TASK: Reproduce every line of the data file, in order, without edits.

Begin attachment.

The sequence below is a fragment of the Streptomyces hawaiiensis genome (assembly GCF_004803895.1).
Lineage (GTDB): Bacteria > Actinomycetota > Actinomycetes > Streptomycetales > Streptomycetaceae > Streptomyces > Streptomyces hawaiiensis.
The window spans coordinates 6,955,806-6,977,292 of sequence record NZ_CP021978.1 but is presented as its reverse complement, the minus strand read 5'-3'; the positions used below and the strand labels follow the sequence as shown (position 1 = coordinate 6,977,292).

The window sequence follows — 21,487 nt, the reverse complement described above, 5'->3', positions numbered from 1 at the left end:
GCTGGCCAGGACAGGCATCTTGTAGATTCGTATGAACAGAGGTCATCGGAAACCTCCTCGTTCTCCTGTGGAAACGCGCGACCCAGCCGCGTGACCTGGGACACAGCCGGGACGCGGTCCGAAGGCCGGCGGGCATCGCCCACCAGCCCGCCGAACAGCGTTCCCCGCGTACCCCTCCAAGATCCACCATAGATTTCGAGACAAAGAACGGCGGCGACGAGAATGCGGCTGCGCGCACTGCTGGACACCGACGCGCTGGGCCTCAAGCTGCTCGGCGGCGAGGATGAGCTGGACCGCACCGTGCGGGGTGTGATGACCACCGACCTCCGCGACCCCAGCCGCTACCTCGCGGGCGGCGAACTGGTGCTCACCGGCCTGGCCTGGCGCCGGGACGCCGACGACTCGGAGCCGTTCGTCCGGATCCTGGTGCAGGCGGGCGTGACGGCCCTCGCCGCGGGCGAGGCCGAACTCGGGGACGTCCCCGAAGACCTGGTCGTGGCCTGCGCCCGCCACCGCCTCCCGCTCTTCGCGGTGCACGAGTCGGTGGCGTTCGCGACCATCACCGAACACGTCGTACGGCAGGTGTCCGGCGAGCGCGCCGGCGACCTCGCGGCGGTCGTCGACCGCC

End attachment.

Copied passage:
The sequence below is a fragment of the Streptomyces hawaiiensis genome (assembly GCF_004803895.1).
Lineage (GTDB): Bacteria > Actinomycetota > Actinomycetes > Streptomycetales > Streptomycetaceae > Streptomyces > Streptomyces hawaiiensis.
The window spans coordinates 6,955,806-6,977,292 of sequence record NZ_CP021978.1 but is presented as its reverse complement, the minus strand read 5'-3'; the positions used below and the strand labels follow the sequence as shown (position 1 = coordinate 6,977,292).

The window sequence follows — 21,487 nt, the reverse complement described above, 5'->3', positions numbered from 1 at the left end:
GCTGGCCAGGACAGGCATCTTGTAGATTCGTATGAACAGAGGTCATCGGAAACCTCCTCGTTCTCCTGTGGAAACGCGCGACCCAGCCGCGTGACCTGGGACACAGCCGGGACGCGGTCCGAAGGCCGGCGGGCATCGCCCACCAGCCCGCCGAACAGCGTTCCCCGCGTACCCCTCCAAGATCCACCATAGATTTCGAGACAAAGAACGGCGGCGACGAGAATGCGGCTGCGCGCACTGCTGGACACCGACGCGCTGGGCCTCAAGCTGCTCGGCGGCGAGGATGAGCTGGACCGCACCGTGCGGGGTGTGATGACCACCGACCTCCGCGACCCCAGCCGCTACCTCGCGGGCGGCGAACTGGTGCTCACCGGCCTGGCCTGGCGCCGGGACGCCGACGACTCGGAGCCGTTCGTCCGGATCCTGGTGCAGGCGGGCGTGACGGCCCTCGCCGCGGGCGAGGCCGAACTCGGGGACGTCCCCGAAGACCTGGTCGTGGCCTGCGCCCGCCACCGCCTCCCGCTCTTCGCGGTGCACGAGTCGGTGGCGTTCGCGACCATCACCGAACACGTCGTACGGCAGGTGTCCGGCGAGCGCGCCGGCGACCTCGCGGCGGTCGTCGACCGCC